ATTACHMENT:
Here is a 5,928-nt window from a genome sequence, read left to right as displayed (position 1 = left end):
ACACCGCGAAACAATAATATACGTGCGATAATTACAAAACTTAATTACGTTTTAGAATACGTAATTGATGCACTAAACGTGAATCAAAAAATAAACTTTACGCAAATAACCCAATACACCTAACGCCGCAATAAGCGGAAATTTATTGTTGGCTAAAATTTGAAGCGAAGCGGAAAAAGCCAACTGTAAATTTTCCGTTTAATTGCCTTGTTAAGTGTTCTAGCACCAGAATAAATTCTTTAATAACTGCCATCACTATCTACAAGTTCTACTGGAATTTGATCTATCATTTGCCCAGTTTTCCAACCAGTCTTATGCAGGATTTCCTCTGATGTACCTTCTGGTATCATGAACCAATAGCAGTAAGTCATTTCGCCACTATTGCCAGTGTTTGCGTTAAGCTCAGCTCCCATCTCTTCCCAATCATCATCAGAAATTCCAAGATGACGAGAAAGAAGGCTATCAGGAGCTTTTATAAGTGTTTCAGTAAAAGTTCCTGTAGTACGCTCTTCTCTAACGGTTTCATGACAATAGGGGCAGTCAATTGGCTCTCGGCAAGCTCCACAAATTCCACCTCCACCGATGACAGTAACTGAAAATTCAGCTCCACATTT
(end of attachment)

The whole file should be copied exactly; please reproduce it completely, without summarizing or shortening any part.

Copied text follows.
Here is a 5,928-nt window from a genome sequence, read left to right as displayed (position 1 = left end):
ACACCGCGAAACAATAATATACGTGCGATAATTACAAAACTTAATTACGTTTTAGAATACGTAATTGATGCACTAAACGTGAATCAAAAAATAAACTTTACGCAAATAACCCAATACACCTAACGCCGCAATAAGCGGAAATTTATTGTTGGCTAAAATTTGAAGCGAAGCGGAAAAAGCCAACTGTAAATTTTCCGTTTAATTGCCTTGTTAAGTGTTCTAGCACCAGAATAAATTCTTTAATAACTGCCATCACTATCTACAAGTTCTACTGGAATTTGATCTATCATTTGCCCAGTTTTCCAACCAGTCTTATGCAGGATTTCCTCTGATGTACCTTCTGGTATCATGAACCAATAGCAGTAAGTCATTTCGCCACTATTGCCAGTGTTTGCGTTAAGCTCAGCTCCCATCTCTTCCCAATCATCATCAGAAATTCCAAGATGACGAGAAAGAAGGCTATCAGGAGCTTTTATAAGTGTTTCAGTAAAAGTTCCTGTAGTACGCTCTTCTCTAACGGTTTCATGACAATAGGGGCAGTCAATTGGCTCTCGGCAAGCTCCACAAATTCCACCTCCACCGATGACAGTAACTGAAAATTCAGCTCCACATTT